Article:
FRANKFURT (Reuters) - The European Central Bank pushed through another big increase in interest rates on Thursday, sticking to its inflation fight despite turmoil in financial markets that has raised fears about a global banking crisis.
The ECB raised its three policy rates by 50 basis points in its sixth consecutive rate hike and said future moves will depend on incoming data.
"The elevated level of uncertainty reinforces the importance of a data-dependent approach to the Governing Council’s policy rate decisions, which will be determined by its assessment of the inflation outlook," the ECB said.
Thursday's decision increases the rate the ECB pays on bank deposits, which is the benchmark for borrowing costs in the euro zone, to 3.0% from 2.5%.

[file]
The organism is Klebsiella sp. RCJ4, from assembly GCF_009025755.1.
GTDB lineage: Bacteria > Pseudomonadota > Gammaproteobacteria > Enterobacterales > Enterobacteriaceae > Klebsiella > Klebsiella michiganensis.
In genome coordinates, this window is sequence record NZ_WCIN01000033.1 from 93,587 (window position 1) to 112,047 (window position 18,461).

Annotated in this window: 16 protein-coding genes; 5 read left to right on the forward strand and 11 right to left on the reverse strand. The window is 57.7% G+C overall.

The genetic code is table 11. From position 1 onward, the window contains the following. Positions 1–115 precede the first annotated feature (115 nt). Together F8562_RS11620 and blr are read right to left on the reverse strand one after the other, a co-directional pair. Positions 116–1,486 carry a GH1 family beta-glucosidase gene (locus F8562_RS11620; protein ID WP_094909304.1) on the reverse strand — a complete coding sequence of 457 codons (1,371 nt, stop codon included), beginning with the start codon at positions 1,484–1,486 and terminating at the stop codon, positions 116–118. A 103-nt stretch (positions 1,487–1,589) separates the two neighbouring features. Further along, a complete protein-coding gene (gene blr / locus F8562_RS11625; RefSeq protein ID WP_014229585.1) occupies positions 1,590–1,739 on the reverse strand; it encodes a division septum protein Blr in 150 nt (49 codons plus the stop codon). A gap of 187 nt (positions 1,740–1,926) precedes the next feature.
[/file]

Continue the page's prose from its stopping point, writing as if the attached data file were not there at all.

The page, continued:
The central bank for the 20 countries that share the euro has been locked in a fight to bring inflation in the currency bloc back to its 2% target, from 8.5% last month.
But investors had begun to doubt the ECB's resolve to raise rates again this week as a selloff in the banking sector grew to enmesh Switzerland's Credit Suisse, a large lender on the euro zone's doorstep.
"The Governing Council is monitoring current market tensions closely and stands ready to respond as necessary to preserve price stability and financial stability," the ECB said.
It added recent "tensions imply additional uncertainty around the baseline assessments of inflation and growth".
Some calm returned to financial markets on Thursday after the Swiss central bank threw Credit Suisse a $54 billion lifeline overnight.
ECB President Christine Lagarde will be certain to face questions about the turmoil and the euro zone banking sector at a news conference starting at 1345 GMT.
After Thursday's hike, the rate on the ECB's little used weekly cash auctions will rise to 3.5% while overnight loans from the central bank will now cost 3.75%.
(Reporting By Francesco Canepa; Editing by Catherine Evans)